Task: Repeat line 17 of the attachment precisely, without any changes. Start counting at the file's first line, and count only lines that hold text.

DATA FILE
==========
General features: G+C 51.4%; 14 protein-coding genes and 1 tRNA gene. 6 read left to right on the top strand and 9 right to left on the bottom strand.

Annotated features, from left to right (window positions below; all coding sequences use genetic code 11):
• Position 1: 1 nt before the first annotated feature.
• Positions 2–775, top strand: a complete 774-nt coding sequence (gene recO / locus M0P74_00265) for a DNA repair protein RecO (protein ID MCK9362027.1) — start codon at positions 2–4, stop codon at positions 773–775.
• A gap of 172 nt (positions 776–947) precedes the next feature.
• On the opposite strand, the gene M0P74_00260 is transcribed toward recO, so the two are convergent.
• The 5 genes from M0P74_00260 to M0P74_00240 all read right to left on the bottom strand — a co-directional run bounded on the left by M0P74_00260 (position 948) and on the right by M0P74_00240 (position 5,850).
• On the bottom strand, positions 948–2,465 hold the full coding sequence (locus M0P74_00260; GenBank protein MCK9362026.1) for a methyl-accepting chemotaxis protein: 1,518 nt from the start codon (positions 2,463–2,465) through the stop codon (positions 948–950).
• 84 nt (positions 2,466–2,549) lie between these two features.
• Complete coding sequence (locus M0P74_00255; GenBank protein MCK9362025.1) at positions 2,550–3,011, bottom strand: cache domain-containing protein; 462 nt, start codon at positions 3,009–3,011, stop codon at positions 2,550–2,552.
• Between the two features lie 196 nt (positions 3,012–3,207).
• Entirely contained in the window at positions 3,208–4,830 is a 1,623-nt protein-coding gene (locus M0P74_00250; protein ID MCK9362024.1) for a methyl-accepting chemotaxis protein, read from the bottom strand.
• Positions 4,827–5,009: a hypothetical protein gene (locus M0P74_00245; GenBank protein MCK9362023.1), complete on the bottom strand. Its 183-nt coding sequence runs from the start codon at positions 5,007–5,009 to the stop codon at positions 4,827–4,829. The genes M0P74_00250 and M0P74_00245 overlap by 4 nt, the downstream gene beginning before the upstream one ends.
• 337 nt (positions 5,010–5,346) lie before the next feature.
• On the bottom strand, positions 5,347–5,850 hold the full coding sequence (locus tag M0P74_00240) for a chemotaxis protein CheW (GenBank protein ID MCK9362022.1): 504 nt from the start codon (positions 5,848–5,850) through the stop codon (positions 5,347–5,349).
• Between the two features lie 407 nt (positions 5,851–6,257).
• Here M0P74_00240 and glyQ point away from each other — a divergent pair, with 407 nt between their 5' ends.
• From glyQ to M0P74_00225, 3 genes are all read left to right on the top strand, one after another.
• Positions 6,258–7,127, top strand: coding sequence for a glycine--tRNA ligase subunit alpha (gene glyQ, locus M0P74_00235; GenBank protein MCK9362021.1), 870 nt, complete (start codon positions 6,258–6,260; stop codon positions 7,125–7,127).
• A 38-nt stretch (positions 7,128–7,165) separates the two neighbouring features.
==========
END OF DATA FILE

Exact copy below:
• Here M0P74_00240 and glyQ point away from each other — a divergent pair, with 407 nt between their 5' ends.